Next week the Federal Reserve will, in all likelihood, raise its benchmark interest rate for the first time since 2006.
The market-implied odds put a roughly 81% chance on the Fed finally pulling the trigger. A separate Wall Street Journal poll (paywall) of economists from earlier this week has 97% of respondents in agreement that those sweet, sweet, long-awaited 25 basis points will finally arrive when the FOMC makes its monetary policy announcement on Wednesday. (That’s up from 92% last month.)
Then this week happened.
Suddenly, a rogue’s gallery of financial villains looms on the horizon. Oil price declines started to get a bit crazy. That spooked credit markets (paywall)—especially junk bonds, and especially energy-related junk bonds.
Meanwhile, more uncertainty seemed to emerge in China, which lowered the trading band on the yuan (again). Interpreted as a signal that the PBOC would allow the Chinese currency to weaken further, the move raised additional questions about the health of the world’s second largest economy.
A similar move back in August sent global markets reeling, and prompted the Fed to hold off on an expected rate hike then.
Needless to say, things are looking a little volatile again:
That puts the Fed between a rock and a hard place. Policymakers have to raise rates next week, lest they lose credibility. (“Indeed, 82% of economists surveyed said they thought the Fed’s credibility would be damaged if it didn’t raise rates next week, up from 65% who said so last month,” the Journal wrote).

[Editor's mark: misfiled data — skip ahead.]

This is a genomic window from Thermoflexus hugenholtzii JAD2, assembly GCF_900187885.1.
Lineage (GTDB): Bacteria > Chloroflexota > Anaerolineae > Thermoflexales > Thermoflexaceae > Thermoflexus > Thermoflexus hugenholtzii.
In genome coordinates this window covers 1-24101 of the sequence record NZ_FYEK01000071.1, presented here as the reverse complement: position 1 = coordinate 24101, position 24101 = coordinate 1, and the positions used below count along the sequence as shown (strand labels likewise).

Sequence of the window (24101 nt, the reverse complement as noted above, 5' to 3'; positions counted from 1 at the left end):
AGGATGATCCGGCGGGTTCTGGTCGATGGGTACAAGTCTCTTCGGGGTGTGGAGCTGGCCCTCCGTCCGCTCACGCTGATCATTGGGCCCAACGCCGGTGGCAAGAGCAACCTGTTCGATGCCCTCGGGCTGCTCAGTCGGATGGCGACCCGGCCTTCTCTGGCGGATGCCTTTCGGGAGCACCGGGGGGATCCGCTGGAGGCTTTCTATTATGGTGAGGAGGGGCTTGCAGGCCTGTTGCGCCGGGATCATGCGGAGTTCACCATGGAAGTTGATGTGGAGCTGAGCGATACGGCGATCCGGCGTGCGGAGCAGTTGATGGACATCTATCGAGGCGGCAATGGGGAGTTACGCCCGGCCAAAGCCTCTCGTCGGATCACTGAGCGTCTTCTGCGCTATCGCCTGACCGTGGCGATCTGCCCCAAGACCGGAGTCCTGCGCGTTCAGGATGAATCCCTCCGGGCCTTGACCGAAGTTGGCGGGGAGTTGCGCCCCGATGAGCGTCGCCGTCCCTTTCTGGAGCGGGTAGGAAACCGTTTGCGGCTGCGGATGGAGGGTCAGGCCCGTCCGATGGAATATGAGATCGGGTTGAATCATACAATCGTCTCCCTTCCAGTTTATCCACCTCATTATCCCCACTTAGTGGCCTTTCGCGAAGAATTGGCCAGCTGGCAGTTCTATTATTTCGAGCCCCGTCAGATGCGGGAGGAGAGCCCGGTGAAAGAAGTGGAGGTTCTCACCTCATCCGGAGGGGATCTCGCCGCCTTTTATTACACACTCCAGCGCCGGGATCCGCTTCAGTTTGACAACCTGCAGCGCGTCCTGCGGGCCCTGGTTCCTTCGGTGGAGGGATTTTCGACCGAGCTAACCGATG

On the other hand, the Fed wants to avoid the fate of the central banks in Sweden and New Zealand, which were forced to backtrack after trying to raise their own rates. A failed attempt to “liftoff”—to use the preferred market term of art for the Fed’s effort to take its first step away from near-zero rates—would also hurt the Fed’s credibility.
For now it seems that investors are still thinking the Fed raises its target for the Fed funds week at its meeting on Dec. 16.
But the market seems a lot less sure that any rate hikes will follow quickly. On Friday, the probability of a 0.25 percentage point rise in the Fed Funds rate at its meeting in March—which would bring it to 0.75%—fell to 35%, from the previous day’s 43%. Likewise, the probability of a hike to 0.75% in April fell to 37%, from 35%, according to data on the Fed Funds futures market compiled by the CME.
In other words, the even before the Fed’s hotly anticipated first rate hike happens, the markets are already starting to worry about the central bank’s next next move.